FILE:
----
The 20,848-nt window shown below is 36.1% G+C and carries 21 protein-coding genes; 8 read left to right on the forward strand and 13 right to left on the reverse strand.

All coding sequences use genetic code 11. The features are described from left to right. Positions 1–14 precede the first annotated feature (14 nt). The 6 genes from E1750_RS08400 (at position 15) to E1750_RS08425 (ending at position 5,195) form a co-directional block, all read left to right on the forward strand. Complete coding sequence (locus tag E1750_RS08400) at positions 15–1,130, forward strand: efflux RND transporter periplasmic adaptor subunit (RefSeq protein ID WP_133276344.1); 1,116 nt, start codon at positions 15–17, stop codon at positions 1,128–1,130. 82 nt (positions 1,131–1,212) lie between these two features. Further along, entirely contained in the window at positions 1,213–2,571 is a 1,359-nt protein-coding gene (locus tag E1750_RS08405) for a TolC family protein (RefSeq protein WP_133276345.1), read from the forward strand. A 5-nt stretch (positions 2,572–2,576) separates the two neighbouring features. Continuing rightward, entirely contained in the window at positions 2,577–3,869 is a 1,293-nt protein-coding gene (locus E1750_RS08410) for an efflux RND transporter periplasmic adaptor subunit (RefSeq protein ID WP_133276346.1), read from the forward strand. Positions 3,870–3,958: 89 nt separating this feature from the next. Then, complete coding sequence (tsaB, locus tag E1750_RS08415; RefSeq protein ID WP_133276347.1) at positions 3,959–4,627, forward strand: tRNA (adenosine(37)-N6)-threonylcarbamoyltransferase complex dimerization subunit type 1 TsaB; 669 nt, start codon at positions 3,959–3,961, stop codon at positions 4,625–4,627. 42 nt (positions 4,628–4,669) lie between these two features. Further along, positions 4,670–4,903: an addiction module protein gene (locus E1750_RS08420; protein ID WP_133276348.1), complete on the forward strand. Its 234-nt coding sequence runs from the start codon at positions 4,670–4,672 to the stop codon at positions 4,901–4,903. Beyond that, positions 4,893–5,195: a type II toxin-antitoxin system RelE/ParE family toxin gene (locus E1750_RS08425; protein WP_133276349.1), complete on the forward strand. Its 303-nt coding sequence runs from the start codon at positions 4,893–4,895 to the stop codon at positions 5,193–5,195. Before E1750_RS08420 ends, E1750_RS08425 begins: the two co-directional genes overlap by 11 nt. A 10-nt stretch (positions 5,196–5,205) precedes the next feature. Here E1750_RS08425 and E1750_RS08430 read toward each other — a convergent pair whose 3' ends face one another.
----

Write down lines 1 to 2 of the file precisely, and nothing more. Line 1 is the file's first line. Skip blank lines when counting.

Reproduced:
The 20,848-nt window shown below is 36.1% G+C and carries 21 protein-coding genes; 8 read left to right on the forward strand and 13 right to left on the reverse strand.

All coding sequences use genetic code 11. The features are described from left to right. Positions 1–14 precede the first annotated feature (14 nt). The 6 genes from E1750_RS08400 (at position 15) to E1750_RS08425 (ending at position 5,195) form a co-directional block, all read left to right on the forward strand. Complete coding sequence (locus tag E1750_RS08400) at positions 15–1,130, forward strand: efflux RND transporter periplasmic adaptor subunit (RefSeq protein ID WP_133276344.1); 1,116 nt, start codon at positions 15–17, stop codon at positions 1,128–1,130. 82 nt (positions 1,131–1,212) lie between these two features. Further along, entirely contained in the window at positions 1,213–2,571 is a 1,359-nt protein-coding gene (locus tag E1750_RS08405) for a TolC family protein (RefSeq protein WP_133276345.1), read from the forward strand. A 5-nt stretch (positions 2,572–2,576) separates the two neighbouring features. Continuing rightward, entirely contained in the window at positions 2,577–3,869 is a 1,293-nt protein-coding gene (locus E1750_RS08410) for an efflux RND transporter periplasmic adaptor subunit (RefSeq protein ID WP_133276346.1), read from the forward strand. Positions 3,870–3,958: 89 nt separating this feature from the next. Then, complete coding sequence (tsaB, locus tag E1750_RS08415; RefSeq protein ID WP_133276347.1) at positions 3,959–4,627, forward strand: tRNA (adenosine(37)-N6)-threonylcarbamoyltransferase complex dimerization subunit type 1 TsaB; 669 nt, start codon at positions 3,959–3,961, stop codon at positions 4,625–4,627. 42 nt (positions 4,628–4,669) lie between these two features. Further along, positions 4,670–4,903: an addiction module protein gene (locus E1750_RS08420; protein ID WP_133276348.1), complete on the forward strand. Its 234-nt coding sequence runs from the start codon at positions 4,670–4,672 to the stop codon at positions 4,901–4,903. Beyond that, positions 4,893–5,195: a type II toxin-antitoxin system RelE/ParE family toxin gene (locus E1750_RS08425; protein WP_133276349.1), complete on the forward strand. Its 303-nt coding sequence runs from the start codon at positions 4,893–4,895 to the stop codon at positions 5,193–5,195. Before E1750_RS08420 ends, E1750_RS08425 begins: the two co-directional genes overlap by 11 nt. A 10-nt stretch (positions 5,196–5,205) precedes the next feature. Here E1750_RS08425 and E1750_RS08430 read toward each other — a convergent pair whose 3' ends face one another.